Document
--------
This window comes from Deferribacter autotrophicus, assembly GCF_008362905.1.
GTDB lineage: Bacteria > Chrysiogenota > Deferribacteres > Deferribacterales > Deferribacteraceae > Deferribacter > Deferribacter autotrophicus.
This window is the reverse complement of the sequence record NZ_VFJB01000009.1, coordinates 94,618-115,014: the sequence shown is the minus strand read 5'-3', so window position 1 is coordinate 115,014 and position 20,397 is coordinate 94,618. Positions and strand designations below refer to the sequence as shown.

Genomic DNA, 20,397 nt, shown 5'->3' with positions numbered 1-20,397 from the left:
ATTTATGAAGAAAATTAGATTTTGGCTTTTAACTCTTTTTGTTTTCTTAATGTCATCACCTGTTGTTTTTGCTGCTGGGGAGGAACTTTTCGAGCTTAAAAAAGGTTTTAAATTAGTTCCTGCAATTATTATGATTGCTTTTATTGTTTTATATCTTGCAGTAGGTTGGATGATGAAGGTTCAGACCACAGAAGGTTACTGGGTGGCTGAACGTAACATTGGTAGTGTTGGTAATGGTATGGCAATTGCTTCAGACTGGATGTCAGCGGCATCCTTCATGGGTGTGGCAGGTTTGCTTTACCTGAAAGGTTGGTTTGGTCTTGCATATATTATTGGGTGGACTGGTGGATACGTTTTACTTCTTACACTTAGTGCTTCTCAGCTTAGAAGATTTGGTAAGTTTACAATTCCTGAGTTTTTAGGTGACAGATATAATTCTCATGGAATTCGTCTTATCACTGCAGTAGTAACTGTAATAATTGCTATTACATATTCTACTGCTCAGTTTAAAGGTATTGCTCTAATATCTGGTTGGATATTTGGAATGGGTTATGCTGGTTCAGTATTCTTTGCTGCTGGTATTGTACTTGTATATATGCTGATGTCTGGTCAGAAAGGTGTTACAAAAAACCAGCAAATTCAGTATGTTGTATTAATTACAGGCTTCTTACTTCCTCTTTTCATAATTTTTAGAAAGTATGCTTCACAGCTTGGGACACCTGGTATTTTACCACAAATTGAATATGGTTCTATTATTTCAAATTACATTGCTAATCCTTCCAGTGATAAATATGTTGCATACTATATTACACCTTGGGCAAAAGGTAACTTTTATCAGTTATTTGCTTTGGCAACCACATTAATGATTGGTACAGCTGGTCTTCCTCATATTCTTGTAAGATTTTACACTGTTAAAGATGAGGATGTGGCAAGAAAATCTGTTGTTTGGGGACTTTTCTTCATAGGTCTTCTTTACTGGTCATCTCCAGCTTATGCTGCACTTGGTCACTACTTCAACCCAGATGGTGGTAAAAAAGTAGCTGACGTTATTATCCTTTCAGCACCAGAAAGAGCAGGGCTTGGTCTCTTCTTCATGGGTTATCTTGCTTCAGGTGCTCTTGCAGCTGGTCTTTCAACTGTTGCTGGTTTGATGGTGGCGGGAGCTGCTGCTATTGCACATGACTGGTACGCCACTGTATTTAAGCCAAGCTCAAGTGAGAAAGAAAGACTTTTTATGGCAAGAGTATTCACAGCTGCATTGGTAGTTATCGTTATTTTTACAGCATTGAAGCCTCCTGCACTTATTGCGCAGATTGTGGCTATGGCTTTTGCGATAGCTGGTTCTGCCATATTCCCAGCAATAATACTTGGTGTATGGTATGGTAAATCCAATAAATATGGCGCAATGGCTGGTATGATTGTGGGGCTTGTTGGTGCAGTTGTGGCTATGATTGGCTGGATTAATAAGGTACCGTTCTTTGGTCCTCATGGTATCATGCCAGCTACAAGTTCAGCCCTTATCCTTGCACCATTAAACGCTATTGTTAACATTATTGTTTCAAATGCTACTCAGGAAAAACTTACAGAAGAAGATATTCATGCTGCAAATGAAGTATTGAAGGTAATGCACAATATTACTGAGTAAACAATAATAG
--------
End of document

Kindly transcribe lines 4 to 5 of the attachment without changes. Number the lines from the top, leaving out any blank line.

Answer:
Genomic DNA, 20,397 nt, shown 5'->3' with positions numbered 1-20,397 from the left:
ATTTATGAAGAAAATTAGATTTTGGCTTTTAACTCTTTTTGTTTTCTTAATGTCATCACCTGTTGTTTTTGCTGCTGGGGAGGAACTTTTCGAGCTTAAAAAAGGTTTTAAATTAGTTCCTGCAATTATTATGATTGCTTTTATTGTTTTATATCTTGCAGTAGGTTGGATGATGAAGGTTCAGACCACAGAAGGTTACTGGGTGGCTGAACGTAACATTGGTAGTGTTGGTAATGGTATGGCAATTGCTTCAGACTGGATGTCAGCGGCATCCTTCATGGGTGTGGCAGGTTTGCTTTACCTGAAAGGTTGGTTTGGTCTTGCATATATTATTGGGTGGACTGGTGGATACGTTTTACTTCTTACACTTAGTGCTTCTCAGCTTAGAAGATTTGGTAAGTTTACAATTCCTGAGTTTTTAGGTGACAGATATAATTCTCATGGAATTCGTCTTATCACTGCAGTAGTAACTGTAATAATTGCTATTACATATTCTACTGCTCAGTTTAAAGGTATTGCTCTAATATCTGGTTGGATATTTGGAATGGGTTATGCTGGTTCAGTATTCTTTGCTGCTGGTATTGTACTTGTATATATGCTGATGTCTGGTCAGAAAGGTGTTACAAAAAACCAGCAAATTCAGTATGTTGTATTAATTACAGGCTTCTTACTTCCTCTTTTCATAATTTTTAGAAAGTATGCTTCACAGCTTGGGACACCTGGTATTTTACCACAAATTGAATATGGTTCTATTATTTCAAATTACATTGCTAATCCTTCCAGTGATAAATATGTTGCATACTATATTACACCTTGGGCAAAAGGTAACTTTTATCAGTTATTTGCTTTGGCAACCACATTAATGATTGGTACAGCTGGTCTTCCTCATATTCTTGTAAGATTTTACACTGTTAAAGATGAGGATGTGGCAAGAAAATCTGTTGTTTGGGGACTTTTCTTCATAGGTCTTCTTTACTGGTCATCTCCAGCTTATGCTGCACTTGGTCACTACTTCAACCCAGATGGTGGTAAAAAAGTAGCTGACGTTATTATCCTTTCAGCACCAGAAAGAGCAGGGCTTGGTCTCTTCTTCATGGGTTATCTTGCTTCAGGTGCTCTTGCAGCTGGTCTTTCAACTGTTGCTGGTTTGATGGTGGCGGGAGCTGCTGCTATTGCACATGACTGGTACGCCACTGTATTTAAGCCAAGCTCAAGTGAGAAAGAAAGACTTTTTATGGCAAGAGTATTCACAGCTGCATTGGTAGTTATCGTTATTTTTACAGCATTGAAGCCTCCTGCACTTATTGCGCAGATTGTGGCTATGGCTTTTGCGATAGCTGGTTCTGCCATATTCCCAGCAATAATACTTGGTGTATGGTATGGTAAATCCAATAAATATGGCGCAATGGCTGGTATGATTGTGGGGCTTGTTGGTGCAGTTGTGGCTATGATTGGCTGGATTAATAAGGTACCGTTCTTTGGTCCTCATGGTATCATGCCAGCTACAAGTTCAGCCCTTATCCTTGCACCATTAAACGCTATTGTTAACATTATTGTTTCAAATGCTACTCAGGAAAAACTTACAGAAGAAGATATTCATGCTGCAAATGAAGTATTGAAGGTAATGCACAATATTACTGAGTAAACAATAATAG